There are days where I need to believe that Tragedy is a human being. A living, breathing, fleshy individual. Wrinkled & Grey.
Yes, some days I want so badly for Tragedy to be an elderly man who wears a checkered newsboy cap and who is too proud to be aided by a walking cane. And he goes up and down the boardwalk of some seaside port, the mist of salt water curling around his glum face, as he grumbles about grandchildren that never visit anymore, not since his wife passed on at least.
He does this ritualistic walking nearly every morning, no matter the temperature, before he settles into the Same Booth of the Same Seaside Diner he has given his quarters & nickels to since childhood. And Betsey is his waiter, though she has never stopped to hear the awe-inspiring stories that the man holds. He’s seen wars & great battles & a fair share of natural disasters, but Betsey will never know that. She just seems him as a tired, cranky old man who rarely ever tips. Tragedy takes his coffee, fresh or not, sipping slowly as he stares out the window at the children leap frogging over one another and then toppling into the waves.
And he breathes in deeply, forced to cut most cups of coffee short because a funeral requests his presence or news reports are already testifying to viewers that, Tragedy, is there at crime scene before he even knows where it took place. Standing off in the distance, hanging his head low until the next job calls. Wondering when he can retire. Wondering when the world won’t need him anymore.
On these days, when I convince myself that Tragedy is an aging man with faulty vision but his real teeth still intact, I am tempted to scour through the yellow pages and call every seaside diner until I find the one who tells me, “Yes, that man is a regular. He arrives here every morning at 9:30a.m.”
I’ll scuffle into sandals and sling the morning NY Times under my arm, stuff my purse with a few nostalgic pictures, and march right over to that seaside diner with every ounce of resentment percolating inside of me while Tragedy waits, unknowingly, for a refill on his coffee and for my arrival.
“We need to talk,” I’ll say, speaking before even fully sliding into the booth across from him. Before even seeing the wrinkles that surround Tragedy’s Sad Blue Eyes and the anguish already written upon his face.
He’ll just stare at me. Let out a slow chuckle. The saddest laugh I will ever hear. I know it already.
“You think you are the first person to approach me with a newspaper? Get that outta my sight,” he’ll say.”You were going to open that damn paper up to page A6 or D1, doesn’t really matter because I am on every single page, and show me all the problems I have caused by being there. You people act like I take delight in my job, like I enjoy attending twelve funerals an hour and showing up at the bedsides of sick children. You people think I take vacations when I head over to places like Japan & Haiti to oversee the rubble and the devastation.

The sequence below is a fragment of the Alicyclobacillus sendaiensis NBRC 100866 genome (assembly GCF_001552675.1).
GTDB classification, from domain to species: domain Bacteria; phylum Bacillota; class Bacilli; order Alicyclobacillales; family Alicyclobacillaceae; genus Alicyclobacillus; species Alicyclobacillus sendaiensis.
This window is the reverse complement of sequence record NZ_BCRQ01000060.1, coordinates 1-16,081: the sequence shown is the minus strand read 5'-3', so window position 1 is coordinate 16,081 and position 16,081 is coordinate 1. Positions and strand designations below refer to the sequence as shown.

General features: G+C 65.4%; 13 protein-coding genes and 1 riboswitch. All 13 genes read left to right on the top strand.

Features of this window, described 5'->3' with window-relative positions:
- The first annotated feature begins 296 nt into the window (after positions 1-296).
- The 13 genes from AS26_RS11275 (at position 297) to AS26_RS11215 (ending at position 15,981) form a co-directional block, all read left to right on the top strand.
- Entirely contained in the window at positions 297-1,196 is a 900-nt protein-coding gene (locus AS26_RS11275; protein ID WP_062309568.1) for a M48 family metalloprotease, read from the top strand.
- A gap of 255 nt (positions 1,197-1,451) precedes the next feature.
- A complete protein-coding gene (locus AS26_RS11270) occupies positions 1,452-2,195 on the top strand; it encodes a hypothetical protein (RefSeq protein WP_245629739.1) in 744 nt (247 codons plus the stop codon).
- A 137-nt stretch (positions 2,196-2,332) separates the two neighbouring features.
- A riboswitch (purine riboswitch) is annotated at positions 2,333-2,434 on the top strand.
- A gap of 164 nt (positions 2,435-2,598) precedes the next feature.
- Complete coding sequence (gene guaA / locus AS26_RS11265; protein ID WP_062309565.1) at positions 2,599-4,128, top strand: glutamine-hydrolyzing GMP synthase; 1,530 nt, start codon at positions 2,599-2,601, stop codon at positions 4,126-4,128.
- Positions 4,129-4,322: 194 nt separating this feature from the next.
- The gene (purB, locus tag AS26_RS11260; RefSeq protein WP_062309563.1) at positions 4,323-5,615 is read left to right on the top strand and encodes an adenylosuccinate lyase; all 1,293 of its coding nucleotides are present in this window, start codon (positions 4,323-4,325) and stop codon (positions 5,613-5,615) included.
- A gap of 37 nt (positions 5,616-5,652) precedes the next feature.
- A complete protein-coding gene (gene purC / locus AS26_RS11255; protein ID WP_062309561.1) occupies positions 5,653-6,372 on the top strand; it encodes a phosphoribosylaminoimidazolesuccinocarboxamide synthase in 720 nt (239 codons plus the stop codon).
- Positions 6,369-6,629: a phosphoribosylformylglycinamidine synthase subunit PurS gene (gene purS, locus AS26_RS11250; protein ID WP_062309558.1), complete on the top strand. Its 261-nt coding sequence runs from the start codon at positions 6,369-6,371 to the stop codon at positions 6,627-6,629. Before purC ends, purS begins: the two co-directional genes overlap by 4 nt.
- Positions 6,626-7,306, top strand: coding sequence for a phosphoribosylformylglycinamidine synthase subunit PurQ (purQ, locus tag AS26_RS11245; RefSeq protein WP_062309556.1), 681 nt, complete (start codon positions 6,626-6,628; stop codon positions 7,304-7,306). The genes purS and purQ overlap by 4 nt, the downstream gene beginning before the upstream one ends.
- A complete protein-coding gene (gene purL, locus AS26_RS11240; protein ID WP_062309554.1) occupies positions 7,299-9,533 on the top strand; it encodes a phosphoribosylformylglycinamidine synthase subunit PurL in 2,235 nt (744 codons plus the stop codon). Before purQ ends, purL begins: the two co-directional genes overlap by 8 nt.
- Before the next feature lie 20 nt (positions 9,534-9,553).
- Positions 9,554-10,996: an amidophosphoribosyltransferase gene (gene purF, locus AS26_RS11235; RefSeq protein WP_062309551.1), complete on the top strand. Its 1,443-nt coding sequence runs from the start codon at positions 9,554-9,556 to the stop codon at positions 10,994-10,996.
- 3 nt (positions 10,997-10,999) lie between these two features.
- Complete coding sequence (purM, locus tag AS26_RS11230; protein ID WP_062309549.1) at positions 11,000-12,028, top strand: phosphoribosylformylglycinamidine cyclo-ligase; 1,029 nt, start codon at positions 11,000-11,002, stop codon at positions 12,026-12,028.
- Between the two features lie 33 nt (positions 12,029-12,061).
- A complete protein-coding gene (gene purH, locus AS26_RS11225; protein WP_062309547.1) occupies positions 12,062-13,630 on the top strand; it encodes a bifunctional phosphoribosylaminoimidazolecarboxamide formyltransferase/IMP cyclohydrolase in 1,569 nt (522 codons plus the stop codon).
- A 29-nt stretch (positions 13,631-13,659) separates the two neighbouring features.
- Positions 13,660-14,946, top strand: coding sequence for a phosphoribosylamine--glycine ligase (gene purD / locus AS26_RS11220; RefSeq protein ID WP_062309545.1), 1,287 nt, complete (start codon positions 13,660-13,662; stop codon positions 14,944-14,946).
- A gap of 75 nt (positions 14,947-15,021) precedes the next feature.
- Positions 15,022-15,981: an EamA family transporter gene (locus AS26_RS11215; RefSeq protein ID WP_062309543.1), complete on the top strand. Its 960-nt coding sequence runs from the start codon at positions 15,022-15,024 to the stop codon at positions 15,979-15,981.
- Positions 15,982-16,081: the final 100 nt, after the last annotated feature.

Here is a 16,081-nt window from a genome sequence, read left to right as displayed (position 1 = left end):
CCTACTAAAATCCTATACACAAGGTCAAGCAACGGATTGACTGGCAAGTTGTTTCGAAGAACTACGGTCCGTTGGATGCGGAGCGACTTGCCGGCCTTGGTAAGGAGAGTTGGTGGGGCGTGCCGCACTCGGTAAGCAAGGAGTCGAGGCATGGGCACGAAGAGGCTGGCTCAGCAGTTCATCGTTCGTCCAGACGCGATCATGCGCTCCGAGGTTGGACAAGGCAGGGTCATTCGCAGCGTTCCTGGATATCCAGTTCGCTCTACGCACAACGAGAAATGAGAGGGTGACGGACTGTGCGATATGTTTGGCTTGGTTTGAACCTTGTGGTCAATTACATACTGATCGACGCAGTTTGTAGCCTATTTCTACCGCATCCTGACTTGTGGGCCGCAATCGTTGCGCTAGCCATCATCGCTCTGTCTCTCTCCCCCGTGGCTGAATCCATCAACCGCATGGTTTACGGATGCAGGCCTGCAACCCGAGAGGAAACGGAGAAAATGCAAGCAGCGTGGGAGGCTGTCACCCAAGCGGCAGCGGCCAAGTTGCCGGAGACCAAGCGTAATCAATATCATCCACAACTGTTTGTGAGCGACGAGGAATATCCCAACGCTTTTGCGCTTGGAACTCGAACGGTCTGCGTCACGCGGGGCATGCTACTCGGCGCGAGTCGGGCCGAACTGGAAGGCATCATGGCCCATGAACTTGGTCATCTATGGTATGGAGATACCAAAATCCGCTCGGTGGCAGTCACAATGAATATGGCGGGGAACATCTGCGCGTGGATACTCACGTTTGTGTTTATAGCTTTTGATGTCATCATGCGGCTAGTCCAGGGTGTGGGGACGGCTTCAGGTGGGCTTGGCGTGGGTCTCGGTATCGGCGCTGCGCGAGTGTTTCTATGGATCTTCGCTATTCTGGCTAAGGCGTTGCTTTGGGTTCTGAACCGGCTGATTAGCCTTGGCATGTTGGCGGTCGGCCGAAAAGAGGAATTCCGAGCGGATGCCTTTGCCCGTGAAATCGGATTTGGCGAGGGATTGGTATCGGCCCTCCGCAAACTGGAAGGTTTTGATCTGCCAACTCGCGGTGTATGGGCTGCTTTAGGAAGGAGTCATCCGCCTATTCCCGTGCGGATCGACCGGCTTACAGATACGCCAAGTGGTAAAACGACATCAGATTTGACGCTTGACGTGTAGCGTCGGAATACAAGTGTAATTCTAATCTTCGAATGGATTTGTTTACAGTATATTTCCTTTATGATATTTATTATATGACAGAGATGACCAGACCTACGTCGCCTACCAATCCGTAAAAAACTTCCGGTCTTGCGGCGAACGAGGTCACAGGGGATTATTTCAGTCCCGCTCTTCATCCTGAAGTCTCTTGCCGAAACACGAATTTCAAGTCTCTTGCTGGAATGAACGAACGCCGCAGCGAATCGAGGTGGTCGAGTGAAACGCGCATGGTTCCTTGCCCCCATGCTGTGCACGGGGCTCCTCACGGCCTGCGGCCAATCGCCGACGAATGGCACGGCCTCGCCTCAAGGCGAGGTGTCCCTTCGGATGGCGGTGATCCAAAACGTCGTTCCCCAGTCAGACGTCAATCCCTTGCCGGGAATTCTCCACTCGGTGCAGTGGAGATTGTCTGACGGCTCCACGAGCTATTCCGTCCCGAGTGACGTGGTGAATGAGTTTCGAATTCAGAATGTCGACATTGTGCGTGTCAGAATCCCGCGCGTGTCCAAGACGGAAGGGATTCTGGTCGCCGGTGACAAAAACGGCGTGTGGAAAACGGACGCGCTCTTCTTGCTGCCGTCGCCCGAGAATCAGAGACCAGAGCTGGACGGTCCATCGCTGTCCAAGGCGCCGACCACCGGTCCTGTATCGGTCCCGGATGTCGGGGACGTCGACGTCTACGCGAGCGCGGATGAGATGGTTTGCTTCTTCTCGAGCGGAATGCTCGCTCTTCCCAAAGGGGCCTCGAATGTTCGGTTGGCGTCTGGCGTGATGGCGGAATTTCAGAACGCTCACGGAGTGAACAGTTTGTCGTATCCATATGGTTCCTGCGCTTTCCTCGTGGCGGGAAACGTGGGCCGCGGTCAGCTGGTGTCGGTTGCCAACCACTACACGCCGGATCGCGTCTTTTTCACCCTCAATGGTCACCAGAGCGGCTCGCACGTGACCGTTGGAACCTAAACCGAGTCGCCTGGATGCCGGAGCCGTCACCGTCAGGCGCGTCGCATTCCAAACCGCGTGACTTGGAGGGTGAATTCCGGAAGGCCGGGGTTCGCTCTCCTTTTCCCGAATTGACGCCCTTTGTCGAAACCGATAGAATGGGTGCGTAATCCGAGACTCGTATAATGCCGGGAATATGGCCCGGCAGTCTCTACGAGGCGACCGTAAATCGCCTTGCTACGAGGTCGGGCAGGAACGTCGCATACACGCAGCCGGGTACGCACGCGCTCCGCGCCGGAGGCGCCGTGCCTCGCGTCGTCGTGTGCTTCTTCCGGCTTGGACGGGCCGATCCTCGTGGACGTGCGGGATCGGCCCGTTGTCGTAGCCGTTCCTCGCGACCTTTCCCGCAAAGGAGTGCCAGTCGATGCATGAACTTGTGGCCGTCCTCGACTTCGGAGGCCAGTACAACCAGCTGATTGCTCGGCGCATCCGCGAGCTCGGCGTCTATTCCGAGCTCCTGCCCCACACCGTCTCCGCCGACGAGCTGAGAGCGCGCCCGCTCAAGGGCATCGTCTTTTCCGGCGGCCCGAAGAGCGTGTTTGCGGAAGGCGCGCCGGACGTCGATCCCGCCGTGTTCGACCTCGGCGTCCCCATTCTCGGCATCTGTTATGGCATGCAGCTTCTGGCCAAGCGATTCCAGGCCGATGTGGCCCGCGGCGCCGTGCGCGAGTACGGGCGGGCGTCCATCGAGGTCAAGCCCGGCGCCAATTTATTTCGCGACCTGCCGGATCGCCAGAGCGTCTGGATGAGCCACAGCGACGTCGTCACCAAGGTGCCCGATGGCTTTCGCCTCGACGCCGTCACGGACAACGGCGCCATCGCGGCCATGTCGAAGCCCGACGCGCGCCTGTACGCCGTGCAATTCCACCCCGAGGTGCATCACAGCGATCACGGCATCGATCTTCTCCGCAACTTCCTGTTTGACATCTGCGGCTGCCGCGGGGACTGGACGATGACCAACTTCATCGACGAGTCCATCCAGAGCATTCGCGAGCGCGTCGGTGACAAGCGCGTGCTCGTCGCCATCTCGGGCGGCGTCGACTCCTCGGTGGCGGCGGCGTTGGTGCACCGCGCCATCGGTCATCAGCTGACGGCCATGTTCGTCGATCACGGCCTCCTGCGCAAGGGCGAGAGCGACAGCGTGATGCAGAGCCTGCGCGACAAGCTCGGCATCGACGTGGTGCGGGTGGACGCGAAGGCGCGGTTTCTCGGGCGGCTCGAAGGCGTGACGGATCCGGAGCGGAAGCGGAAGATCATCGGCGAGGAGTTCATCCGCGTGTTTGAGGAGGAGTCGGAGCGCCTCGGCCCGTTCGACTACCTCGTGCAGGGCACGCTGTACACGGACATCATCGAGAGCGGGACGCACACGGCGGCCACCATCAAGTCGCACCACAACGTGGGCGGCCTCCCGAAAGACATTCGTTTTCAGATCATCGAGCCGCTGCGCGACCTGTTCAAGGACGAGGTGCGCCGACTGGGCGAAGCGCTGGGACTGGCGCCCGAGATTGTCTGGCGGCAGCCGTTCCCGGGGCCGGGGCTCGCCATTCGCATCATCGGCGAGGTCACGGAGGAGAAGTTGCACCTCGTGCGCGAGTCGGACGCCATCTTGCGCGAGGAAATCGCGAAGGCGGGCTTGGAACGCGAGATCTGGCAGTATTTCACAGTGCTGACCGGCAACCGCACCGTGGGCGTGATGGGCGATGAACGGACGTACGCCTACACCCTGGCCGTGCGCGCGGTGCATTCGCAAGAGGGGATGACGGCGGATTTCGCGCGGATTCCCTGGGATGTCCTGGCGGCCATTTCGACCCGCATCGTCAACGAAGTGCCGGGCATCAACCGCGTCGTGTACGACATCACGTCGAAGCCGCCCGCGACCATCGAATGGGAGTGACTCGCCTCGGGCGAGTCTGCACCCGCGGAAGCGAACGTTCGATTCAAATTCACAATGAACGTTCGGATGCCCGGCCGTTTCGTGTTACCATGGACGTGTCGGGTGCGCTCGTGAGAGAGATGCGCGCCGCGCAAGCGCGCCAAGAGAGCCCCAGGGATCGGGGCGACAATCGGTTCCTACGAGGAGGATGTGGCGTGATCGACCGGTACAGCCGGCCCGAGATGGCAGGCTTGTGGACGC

And then, then, you’ll pull some photo out from that bag of yours and tell me that I took someone away that you loved very much. And that wasn’t me kid. That wasn’t me.”
Anger will burn at my cheeks as I pull my tote closer to me, envisioning the photos of my Grandmother Laughing in the side compartment of the bag. I wanted Tragedy to be taken aback, not indifferent and all knowing.
His voice will crouch lower. Softer. Practically silent. “I don’t plot the sadness and cruelty of this world, I just show up because that’s my job. You try to imagine doing a job every single day where you know before you even stroll out the door in the morning that people won’t want you around, that no one is ever going to be happy to see you show up. I’ve seen the look on Joy’s face when I arrive at a good pool party. I’ve had my face slapped a couple of times by Happiness and that twin of hers, Elation, when I “ruined the party” and made everyone go home sobbing. You try being the bearer of the most awful, most terrible news, every single day and then you tell me how it feels to be attacked over your morning coffee.”
“But I just don’t understand,” I’ll say, trying my best to keep composure. “You are absolutely everywhere and I don’t understand how the world can keep spinning and moving when Beautiful People pass away or a tornado kills hundreds. I don’t know how to move on after you show up. After I locate you in every sad photograph, looming over victims, or I can feel your presence around me like a shawl that I wish would just stay off of my shoulders. My head hurts just thinking about all the places you’ve been and the pain that comes with you.”
“That’s not your job, kid,” he’ll say. “Your job may be to pray that I will disappear but it is not your job to try to understand why I am everywhere or to think about the places I have been in a day. I am the one who has to take all the sadness of the world onto my shoulders, not you. If you think it’s you then you better take a good hard look in the mirror and rearrange yourself because the world wants something different from you.
And if you cannot accept that then let me give you a job: Show up, after I have gone, and help people pick up the pieces and clear away the mess. My whole life would have been different if that had been my job. If I could just show up after the Tragedy came in and then really help people.”
He’ll stand to gather his coat from the booth beside him. “Listen kid, I have to head out. The job calls me at all hours.” He’ll say, placing two single dollar bills on the table beside him. “Remember my suggestion though. That’s a better job for you.”
He reaches the door, swinging it open as the bell on top rings to signal his departure.
“Oh and one more thing,” he’ll say, stepping back through the door. “Take that picture you have in your bag and find a good frame for it. You don’t have to bother showing me, I already know she was beautiful. I should have said that first maybe.”